Suffolk District Attorney Rachael Rollins launched a historic effort Thursday to overturn charges in tens of thousands of criminal cases built on drug evidence she says were tainted by rampant mismanagement and misconduct at a now-shuttered state drug lab.
Defense attorneys, academics, and staffers from across the criminal justice system gathered in a virtual meeting for Rollins’s inaugural “Hinton Lab Initiative” summit, embarking on a massive, yearlong attempt to remedy convictions tied to the largest drug lab scandal in US history.
“This morning was a monumental first step where nearly 70 partners from every single part of the criminal justice system were on a call together to start the long process of recovery from a systemic failure,” Rollins told the Globe.
About 20 minutes into the 90-minute videoconference, Rollins divided the attendees into groups and handed out assignments. One team was tasked with identifying convictions tied to evidence tested at the William A. Hinton State Laboratory Institute between May 2003 and August 2012, when disgraced chemists Annie Dookhan and Sonja Farak worked there.
Another group will devise a strategy to dismiss the charges, and a third team will assist defendants whose convictions resulted in other adverse effects, such as immigration violations or enhanced sentences because of prior convictions. Others will work on a plan to ensure that such a crisis never occurs again in Massachusetts, Rollins said.
Rebecca Jacobstein, a Committee for Public Counsel Services attorney who took part in the strategy session, praised the effort.
“It’s a lot of work,” she said, “but it’s worth it because its meaningful to the people who get the relief.”
Rollins’s office has said more than 190,000 cases were processed through the facility between 2003 and 2012, and that approximately 74,848 test analyses could be tossed out.
Dookhan pleaded guilty in 2013 to tampering with evidence, including falsifying exam results and eyeballing drugs to judge their weight instead of actually testing them. She served less than three years in state prison.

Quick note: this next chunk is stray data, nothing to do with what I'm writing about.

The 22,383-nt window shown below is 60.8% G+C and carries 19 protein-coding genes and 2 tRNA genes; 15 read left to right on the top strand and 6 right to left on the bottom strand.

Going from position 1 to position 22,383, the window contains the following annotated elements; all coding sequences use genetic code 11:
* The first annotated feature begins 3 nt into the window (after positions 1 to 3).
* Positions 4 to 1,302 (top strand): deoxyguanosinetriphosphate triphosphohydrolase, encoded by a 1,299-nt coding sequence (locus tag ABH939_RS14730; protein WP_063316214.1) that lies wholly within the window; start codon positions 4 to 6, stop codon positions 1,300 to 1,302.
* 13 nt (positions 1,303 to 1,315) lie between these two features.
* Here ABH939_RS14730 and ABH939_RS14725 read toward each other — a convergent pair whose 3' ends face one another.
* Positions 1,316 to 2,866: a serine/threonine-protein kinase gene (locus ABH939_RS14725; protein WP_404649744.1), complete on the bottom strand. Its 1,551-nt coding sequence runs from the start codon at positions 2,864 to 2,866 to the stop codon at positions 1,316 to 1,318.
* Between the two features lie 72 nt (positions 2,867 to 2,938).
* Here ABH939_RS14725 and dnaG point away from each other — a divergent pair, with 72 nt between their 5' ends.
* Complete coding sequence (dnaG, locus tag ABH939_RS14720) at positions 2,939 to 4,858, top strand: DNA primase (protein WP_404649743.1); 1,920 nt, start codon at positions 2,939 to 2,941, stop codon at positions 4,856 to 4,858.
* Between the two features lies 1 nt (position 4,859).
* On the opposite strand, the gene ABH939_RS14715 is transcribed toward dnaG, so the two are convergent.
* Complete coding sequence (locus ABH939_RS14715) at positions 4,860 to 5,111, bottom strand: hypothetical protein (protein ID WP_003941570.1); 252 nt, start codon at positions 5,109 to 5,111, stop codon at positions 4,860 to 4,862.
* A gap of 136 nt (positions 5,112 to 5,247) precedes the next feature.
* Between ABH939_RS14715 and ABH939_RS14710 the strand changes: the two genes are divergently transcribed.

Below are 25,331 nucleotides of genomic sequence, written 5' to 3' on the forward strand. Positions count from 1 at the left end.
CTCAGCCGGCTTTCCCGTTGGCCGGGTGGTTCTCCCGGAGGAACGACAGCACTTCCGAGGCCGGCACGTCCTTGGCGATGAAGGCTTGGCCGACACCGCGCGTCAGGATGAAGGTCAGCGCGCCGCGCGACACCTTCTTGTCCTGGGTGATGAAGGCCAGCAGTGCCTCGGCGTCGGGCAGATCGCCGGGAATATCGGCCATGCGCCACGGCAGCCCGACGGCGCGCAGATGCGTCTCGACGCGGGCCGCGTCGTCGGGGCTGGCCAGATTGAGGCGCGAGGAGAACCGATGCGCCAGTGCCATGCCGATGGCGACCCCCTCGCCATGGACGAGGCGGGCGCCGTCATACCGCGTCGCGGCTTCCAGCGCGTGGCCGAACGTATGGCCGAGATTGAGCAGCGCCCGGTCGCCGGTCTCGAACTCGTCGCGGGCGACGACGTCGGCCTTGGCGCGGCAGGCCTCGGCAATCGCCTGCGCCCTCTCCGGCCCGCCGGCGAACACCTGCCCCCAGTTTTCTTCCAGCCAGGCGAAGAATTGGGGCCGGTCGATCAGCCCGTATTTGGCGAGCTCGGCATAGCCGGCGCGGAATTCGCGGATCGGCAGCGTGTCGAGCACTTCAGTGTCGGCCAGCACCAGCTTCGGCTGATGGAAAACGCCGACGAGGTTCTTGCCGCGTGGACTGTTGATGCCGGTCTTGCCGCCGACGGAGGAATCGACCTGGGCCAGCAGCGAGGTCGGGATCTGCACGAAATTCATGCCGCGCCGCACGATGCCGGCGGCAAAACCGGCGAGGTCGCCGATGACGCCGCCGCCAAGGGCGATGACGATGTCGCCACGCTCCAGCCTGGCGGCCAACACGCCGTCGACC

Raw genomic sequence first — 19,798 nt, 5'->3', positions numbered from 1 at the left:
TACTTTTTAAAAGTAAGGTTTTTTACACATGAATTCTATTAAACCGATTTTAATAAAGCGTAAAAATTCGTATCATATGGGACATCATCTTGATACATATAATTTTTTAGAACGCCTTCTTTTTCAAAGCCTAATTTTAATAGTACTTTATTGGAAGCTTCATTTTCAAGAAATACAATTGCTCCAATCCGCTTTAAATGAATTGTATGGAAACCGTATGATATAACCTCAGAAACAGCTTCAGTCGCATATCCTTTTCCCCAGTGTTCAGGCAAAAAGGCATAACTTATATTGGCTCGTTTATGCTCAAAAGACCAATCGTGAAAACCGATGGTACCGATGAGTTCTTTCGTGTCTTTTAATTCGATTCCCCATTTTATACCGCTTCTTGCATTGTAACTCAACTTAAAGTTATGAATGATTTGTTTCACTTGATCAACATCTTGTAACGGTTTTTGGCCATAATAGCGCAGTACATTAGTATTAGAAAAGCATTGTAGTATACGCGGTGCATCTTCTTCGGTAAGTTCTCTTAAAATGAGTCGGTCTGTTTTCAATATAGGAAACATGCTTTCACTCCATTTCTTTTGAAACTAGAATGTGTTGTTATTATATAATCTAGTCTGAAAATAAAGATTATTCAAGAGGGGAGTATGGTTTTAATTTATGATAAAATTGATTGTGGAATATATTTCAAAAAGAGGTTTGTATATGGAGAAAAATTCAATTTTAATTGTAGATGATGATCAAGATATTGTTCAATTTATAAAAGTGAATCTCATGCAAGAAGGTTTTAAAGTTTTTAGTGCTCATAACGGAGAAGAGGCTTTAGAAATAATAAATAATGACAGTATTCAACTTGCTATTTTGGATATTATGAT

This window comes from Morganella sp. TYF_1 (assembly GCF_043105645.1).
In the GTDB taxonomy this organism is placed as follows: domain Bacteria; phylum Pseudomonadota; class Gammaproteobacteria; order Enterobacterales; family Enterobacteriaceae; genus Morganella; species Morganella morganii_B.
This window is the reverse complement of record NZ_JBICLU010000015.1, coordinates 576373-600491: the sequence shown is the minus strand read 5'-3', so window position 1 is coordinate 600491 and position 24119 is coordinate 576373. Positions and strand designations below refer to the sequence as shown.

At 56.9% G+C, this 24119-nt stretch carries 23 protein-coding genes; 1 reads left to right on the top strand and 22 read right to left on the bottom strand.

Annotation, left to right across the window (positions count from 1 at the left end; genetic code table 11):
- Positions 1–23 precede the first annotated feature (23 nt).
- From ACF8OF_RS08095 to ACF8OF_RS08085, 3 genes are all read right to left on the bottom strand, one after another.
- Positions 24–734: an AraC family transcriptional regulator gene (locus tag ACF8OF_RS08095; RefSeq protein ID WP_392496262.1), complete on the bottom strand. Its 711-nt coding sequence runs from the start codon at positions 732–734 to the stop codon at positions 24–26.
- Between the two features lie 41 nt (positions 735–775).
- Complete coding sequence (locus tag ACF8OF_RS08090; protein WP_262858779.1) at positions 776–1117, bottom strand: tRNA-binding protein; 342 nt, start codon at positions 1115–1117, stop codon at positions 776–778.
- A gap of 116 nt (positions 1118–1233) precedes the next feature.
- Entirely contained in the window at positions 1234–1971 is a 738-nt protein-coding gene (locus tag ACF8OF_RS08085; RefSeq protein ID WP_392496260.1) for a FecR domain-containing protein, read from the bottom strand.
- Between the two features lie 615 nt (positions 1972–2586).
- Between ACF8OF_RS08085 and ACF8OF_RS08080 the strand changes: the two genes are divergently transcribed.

Farak pleaded guilty in 2014 to stealing drugs from the state lab in Amherst and was released after serving less than her full 18-month House of Correction sentence.
The Hinton lab in Jamaica Plain was originally run by the state Department of Public Health before the State Police took over drug testing in 2012. The scandal started to unfold later that year and then-Governor Deval Patrick ordered the facility shuttered.
The fallout from the scandal has percolated for years. Rollins unveiled her initiative last month, while moving to dismiss a heroin trafficker’s conviction because the drugs were tested at Hinton.
The initiative only affects Suffolk County cases.
Earlier this week, the state’s Supreme Judicial Court rejected a request by Middlesex District Attorney Marian T. Ryan that the court review the adequacy of a state inspector general’s investigation into Hinton and consider vacating tens of thousands of drug cases statewide.
A 2014 investigation by Inspector General Glen A. Cunha — part of a 14-month, $6.2 million probe — concluded that Dookhan was the “sole bad actor” at the lab. But defense attorneys, judges, and prosecutors such as Ryan have since called for a broader examination.
Last month, Ryan pitched a potential systemic approach to a bulk dismissal of Hinton-tainted cases. But SJC Associate Justice David A. Lowy dismissed the request this week, stating the court oversees only the lower courts, not prosecutors. Lowy also said the high court provides advisory opinions to the governor, Governor’s Council, and the Legislature, but not to prosecutors.
But Lowy noted the gravity of the crisis and that the high court may yet be untangling the scandal, which to date has cost taxpayers $30 million.
Ryan said Thursday she is not giving up.
“The allegations of misconduct at the Hinton Lab have cast doubt on the integrity of cases statewide and the solution to this problem must reflect that by going beyond the cases in just one county,” Ryan said in an e-mail statement.
“While we are still exploring our options to move forward, we are determined to continue to pursue a comprehensive solution that not only addresses each defendant’s case but also addresses the collateral consequences.”
Rollins applauded Ryan for her resolve.
“Although she wasn’t successful, at least she was thinking big,” Rollins said.
State prosecutors have staked out different positions on the questions surrounding Hinton. Last month, Cape & Islands District Attorney Michael D. O’Keefe called the Hinton Lab Initiative a Rollins “political publicity stunt.”
Boston attorney Vince DeMore, who ran the Suffolk County District Attorney’s drug lab unit from 2012 to 2015, said the court is sending a message to the prosecutors to “get to the bottom” of the Hinton disaster.
“The court seems to be saying, go litigate it, do an investigation, get to the bottom of it,” DeMore said. “It is not enough to dismiss the cases. The court wants to know what happened.”